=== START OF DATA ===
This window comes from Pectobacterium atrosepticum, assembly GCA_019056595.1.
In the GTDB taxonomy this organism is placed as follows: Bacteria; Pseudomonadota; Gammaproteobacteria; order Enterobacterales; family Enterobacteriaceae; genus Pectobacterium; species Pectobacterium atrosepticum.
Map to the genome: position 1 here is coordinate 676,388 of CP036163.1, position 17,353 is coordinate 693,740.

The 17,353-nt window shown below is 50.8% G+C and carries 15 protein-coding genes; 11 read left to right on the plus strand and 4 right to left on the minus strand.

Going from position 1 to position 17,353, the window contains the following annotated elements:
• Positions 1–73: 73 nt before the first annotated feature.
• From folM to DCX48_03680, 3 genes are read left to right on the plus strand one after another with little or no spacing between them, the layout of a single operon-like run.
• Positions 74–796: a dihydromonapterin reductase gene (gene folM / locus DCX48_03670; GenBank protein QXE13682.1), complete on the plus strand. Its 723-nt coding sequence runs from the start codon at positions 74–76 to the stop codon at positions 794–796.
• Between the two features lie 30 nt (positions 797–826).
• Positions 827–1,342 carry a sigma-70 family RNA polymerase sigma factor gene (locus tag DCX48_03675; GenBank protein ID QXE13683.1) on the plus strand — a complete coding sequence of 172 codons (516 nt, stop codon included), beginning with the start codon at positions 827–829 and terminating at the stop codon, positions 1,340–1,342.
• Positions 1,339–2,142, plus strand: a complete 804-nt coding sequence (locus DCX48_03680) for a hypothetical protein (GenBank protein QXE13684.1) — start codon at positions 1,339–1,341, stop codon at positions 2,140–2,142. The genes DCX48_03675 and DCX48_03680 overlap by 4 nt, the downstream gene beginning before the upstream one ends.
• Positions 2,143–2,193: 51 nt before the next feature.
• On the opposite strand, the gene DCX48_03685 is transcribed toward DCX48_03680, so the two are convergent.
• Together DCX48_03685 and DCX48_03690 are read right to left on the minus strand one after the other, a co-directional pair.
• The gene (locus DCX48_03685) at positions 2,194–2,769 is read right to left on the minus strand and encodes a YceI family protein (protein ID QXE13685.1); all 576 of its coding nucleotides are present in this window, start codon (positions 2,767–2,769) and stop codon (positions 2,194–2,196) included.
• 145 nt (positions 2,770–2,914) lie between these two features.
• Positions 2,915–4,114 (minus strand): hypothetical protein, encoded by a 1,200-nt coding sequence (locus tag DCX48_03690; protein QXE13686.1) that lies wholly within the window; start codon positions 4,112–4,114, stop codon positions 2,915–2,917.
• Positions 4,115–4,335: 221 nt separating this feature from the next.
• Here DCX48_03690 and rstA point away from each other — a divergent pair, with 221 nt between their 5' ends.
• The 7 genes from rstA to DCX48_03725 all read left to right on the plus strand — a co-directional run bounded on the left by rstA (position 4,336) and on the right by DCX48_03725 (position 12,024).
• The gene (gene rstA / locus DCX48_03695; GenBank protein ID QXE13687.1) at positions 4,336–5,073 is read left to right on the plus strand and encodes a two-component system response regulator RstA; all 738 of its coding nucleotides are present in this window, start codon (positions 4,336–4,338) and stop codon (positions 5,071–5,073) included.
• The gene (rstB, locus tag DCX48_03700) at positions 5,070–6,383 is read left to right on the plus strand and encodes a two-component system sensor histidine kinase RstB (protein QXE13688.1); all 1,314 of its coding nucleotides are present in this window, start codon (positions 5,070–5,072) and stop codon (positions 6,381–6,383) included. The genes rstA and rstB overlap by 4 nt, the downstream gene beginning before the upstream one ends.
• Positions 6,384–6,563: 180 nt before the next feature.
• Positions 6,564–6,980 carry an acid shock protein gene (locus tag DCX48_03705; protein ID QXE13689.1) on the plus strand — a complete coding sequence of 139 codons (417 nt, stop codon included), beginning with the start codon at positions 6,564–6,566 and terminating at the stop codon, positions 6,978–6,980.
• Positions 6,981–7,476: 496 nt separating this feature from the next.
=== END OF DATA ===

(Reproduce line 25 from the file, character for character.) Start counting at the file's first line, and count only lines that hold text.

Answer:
• Positions 6,981–7,476: 496 nt separating this feature from the next.